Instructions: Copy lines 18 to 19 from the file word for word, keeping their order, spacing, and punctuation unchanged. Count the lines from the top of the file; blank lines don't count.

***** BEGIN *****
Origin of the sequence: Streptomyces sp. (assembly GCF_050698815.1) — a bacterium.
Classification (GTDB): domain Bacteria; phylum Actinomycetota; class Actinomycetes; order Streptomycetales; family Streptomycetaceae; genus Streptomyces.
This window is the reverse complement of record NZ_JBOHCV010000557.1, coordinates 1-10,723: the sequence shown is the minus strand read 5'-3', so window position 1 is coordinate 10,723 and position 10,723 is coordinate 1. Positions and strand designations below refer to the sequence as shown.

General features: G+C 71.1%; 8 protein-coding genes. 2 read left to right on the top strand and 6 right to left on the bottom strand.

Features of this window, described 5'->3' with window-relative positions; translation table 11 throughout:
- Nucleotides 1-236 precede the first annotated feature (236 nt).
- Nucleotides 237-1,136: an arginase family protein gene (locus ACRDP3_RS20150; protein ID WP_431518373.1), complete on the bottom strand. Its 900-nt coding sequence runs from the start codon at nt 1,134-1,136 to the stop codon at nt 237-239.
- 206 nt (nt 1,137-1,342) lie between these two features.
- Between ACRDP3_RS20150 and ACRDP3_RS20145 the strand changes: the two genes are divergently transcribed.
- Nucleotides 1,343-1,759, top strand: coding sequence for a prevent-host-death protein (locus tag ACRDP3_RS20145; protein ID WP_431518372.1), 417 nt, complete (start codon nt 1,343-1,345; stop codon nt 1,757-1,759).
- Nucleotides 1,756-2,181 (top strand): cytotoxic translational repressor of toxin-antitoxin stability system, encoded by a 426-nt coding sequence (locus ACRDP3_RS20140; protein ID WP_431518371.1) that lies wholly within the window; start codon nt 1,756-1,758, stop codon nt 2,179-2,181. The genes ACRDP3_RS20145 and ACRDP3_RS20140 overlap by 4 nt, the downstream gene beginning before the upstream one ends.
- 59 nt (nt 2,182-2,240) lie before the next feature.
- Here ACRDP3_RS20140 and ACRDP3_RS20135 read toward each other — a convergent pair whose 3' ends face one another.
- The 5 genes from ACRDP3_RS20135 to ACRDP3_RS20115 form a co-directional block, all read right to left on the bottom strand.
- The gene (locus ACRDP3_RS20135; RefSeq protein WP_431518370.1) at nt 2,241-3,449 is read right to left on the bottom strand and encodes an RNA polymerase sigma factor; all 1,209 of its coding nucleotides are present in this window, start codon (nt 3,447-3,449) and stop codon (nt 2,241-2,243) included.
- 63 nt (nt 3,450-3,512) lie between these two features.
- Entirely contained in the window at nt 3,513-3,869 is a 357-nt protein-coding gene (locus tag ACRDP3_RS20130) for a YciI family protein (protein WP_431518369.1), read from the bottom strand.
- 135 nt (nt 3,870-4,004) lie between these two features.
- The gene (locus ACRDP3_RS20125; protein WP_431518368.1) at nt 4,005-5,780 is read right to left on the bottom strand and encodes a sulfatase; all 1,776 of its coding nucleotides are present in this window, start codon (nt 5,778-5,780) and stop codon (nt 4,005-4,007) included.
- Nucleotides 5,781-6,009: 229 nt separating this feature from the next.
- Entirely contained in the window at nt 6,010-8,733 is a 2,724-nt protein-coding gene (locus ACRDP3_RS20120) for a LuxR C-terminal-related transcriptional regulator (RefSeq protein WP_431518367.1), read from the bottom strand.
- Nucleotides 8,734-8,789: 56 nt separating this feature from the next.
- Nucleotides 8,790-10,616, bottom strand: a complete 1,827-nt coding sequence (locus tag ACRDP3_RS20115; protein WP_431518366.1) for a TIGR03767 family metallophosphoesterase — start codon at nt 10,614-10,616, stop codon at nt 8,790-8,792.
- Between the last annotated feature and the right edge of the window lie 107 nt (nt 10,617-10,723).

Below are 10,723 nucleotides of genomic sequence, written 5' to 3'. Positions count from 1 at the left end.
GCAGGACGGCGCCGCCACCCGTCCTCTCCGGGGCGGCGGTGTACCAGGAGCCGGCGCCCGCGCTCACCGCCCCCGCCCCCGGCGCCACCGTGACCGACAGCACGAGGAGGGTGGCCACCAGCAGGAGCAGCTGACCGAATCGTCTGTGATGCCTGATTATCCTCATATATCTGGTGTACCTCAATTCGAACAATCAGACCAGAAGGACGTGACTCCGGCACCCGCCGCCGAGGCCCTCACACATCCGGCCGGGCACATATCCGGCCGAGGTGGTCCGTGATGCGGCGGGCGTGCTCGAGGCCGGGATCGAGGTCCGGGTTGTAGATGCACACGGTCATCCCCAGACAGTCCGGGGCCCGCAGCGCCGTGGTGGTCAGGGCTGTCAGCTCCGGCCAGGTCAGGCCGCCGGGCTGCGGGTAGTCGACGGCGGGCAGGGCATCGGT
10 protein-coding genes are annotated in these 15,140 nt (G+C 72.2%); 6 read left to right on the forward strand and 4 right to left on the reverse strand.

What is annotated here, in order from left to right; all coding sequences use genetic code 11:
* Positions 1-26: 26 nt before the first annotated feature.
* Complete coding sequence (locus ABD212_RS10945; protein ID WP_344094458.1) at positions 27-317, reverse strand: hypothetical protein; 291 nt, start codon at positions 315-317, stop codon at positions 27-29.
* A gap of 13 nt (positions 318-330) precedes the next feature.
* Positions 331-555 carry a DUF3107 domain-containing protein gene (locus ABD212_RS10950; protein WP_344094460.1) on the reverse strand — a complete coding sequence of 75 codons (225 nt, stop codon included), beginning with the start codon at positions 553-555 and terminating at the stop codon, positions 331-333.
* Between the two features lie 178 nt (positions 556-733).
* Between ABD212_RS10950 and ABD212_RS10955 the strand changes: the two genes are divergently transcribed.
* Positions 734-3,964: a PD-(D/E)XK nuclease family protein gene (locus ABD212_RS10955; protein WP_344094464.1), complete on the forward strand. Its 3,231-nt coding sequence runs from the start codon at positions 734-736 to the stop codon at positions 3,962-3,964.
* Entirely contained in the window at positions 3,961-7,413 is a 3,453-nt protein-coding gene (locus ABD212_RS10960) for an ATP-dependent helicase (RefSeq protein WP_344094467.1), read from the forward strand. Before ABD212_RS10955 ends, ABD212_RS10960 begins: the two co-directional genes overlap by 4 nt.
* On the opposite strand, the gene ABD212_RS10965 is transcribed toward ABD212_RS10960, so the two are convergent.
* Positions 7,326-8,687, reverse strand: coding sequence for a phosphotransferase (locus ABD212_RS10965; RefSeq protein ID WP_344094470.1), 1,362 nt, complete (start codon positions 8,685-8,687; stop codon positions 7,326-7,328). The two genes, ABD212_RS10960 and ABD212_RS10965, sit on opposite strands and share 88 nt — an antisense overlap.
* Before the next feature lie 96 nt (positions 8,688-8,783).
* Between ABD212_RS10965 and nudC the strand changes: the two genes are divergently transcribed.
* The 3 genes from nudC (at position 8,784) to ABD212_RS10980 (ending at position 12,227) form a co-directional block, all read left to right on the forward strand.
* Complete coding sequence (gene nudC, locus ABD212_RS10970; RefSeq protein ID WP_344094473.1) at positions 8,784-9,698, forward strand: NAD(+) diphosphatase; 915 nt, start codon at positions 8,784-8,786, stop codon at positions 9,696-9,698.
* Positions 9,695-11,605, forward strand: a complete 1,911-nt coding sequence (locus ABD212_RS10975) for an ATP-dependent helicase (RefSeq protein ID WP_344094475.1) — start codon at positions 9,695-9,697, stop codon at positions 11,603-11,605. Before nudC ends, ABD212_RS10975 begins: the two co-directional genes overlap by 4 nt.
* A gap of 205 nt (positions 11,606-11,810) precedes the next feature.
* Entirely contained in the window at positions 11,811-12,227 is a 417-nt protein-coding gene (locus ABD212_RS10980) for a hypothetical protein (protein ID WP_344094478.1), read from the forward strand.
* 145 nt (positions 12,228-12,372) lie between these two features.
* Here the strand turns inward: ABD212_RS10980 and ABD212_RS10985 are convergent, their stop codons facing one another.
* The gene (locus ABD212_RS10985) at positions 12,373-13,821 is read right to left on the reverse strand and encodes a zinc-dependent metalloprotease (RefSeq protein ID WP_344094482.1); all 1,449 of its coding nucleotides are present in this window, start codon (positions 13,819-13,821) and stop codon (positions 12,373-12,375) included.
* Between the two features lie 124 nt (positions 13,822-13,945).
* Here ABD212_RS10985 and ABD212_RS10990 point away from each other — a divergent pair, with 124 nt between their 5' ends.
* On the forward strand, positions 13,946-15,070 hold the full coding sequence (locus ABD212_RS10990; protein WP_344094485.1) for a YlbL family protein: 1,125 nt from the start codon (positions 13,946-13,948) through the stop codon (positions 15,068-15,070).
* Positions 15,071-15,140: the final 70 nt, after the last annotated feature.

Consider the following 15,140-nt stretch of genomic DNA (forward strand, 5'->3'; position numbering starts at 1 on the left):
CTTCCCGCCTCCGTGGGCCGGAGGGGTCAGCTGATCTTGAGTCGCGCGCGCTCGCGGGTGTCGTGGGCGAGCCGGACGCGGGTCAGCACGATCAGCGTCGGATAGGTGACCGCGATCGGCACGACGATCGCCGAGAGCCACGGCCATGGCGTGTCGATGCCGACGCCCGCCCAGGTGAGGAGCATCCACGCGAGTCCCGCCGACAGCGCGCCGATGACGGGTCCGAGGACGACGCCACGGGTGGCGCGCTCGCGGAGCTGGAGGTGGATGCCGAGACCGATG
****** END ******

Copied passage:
- 135 nt (nt 3,870-4,004) lie between these two features.
- The gene (locus ACRDP3_RS20125; protein WP_431518368.1) at nt 4,005-5,780 is read right to left on the bottom strand and encodes a sulfatase; all 1,776 of its coding nucleotides are present in this window, start codon (nt 5,778-5,780) and stop codon (nt 4,005-4,007) included.